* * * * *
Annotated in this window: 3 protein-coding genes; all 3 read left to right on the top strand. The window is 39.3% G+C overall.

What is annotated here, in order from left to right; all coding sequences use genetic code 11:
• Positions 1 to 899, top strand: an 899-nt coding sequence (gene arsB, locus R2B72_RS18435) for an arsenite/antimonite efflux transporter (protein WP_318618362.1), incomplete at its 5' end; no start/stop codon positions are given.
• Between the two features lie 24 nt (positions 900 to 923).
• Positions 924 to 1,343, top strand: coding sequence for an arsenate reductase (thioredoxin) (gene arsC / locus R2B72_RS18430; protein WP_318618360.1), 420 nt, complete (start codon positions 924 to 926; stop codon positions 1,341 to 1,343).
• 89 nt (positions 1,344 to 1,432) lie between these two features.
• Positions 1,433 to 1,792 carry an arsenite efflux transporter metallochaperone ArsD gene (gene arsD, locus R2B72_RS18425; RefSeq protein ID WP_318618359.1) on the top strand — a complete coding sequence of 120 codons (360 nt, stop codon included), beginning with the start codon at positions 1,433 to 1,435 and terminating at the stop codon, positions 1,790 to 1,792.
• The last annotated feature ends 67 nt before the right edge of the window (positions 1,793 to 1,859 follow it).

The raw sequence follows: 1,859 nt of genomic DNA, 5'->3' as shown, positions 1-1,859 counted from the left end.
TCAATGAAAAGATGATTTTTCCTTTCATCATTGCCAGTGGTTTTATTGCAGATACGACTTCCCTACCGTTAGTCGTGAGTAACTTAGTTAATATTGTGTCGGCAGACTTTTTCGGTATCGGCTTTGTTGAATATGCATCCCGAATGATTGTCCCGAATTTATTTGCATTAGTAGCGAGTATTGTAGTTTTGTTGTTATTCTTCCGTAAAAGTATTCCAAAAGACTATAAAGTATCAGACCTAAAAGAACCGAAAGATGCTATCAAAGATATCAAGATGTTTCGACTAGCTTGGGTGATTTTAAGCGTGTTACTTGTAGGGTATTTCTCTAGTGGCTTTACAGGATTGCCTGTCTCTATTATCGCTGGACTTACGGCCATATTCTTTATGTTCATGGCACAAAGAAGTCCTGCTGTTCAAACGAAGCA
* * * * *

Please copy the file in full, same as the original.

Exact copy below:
Annotated in this window: 3 protein-coding genes; all 3 read left to right on the top strand. The window is 39.3% G+C overall.

What is annotated here, in order from left to right; all coding sequences use genetic code 11:
• Positions 1 to 899, top strand: an 899-nt coding sequence (gene arsB, locus R2B72_RS18435) for an arsenite/antimonite efflux transporter (protein WP_318618362.1), incomplete at its 5' end; no start/stop codon positions are given.
• Between the two features lie 24 nt (positions 900 to 923).
• Positions 924 to 1,343, top strand: coding sequence for an arsenate reductase (thioredoxin) (gene arsC / locus R2B72_RS18430; protein WP_318618360.1), 420 nt, complete (start codon positions 924 to 926; stop codon positions 1,341 to 1,343).
• 89 nt (positions 1,344 to 1,432) lie between these two features.
• Positions 1,433 to 1,792 carry an arsenite efflux transporter metallochaperone ArsD gene (gene arsD, locus R2B72_RS18425; RefSeq protein ID WP_318618359.1) on the top strand — a complete coding sequence of 120 codons (360 nt, stop codon included), beginning with the start codon at positions 1,433 to 1,435 and terminating at the stop codon, positions 1,790 to 1,792.
• The last annotated feature ends 67 nt before the right edge of the window (positions 1,793 to 1,859 follow it).

The raw sequence follows: 1,859 nt of genomic DNA, 5'->3' as shown, positions 1-1,859 counted from the left end.
TCAATGAAAAGATGATTTTTCCTTTCATCATTGCCAGTGGTTTTATTGCAGATACGACTTCCCTACCGTTAGTCGTGAGTAACTTAGTTAATATTGTGTCGGCAGACTTTTTCGGTATCGGCTTTGTTGAATATGCATCCCGAATGATTGTCCCGAATTTATTTGCATTAGTAGCGAGTATTGTAGTTTTGTTGTTATTCTTCCGTAAAAGTATTCCAAAAGACTATAAAGTATCAGACCTAAAAGAACCGAAAGATGCTATCAAAGATATCAAGATGTTTCGACTAGCTTGGGTGATTTTAAGCGTGTTACTTGTAGGGTATTTCTCTAGTGGCTTTACAGGATTGCCTGTCTCTATTATCGCTGGACTTACGGCCATATTCTTTATGTTCATGGCACAAAGAAGTCCTGCTGTTCAAACGAAGCA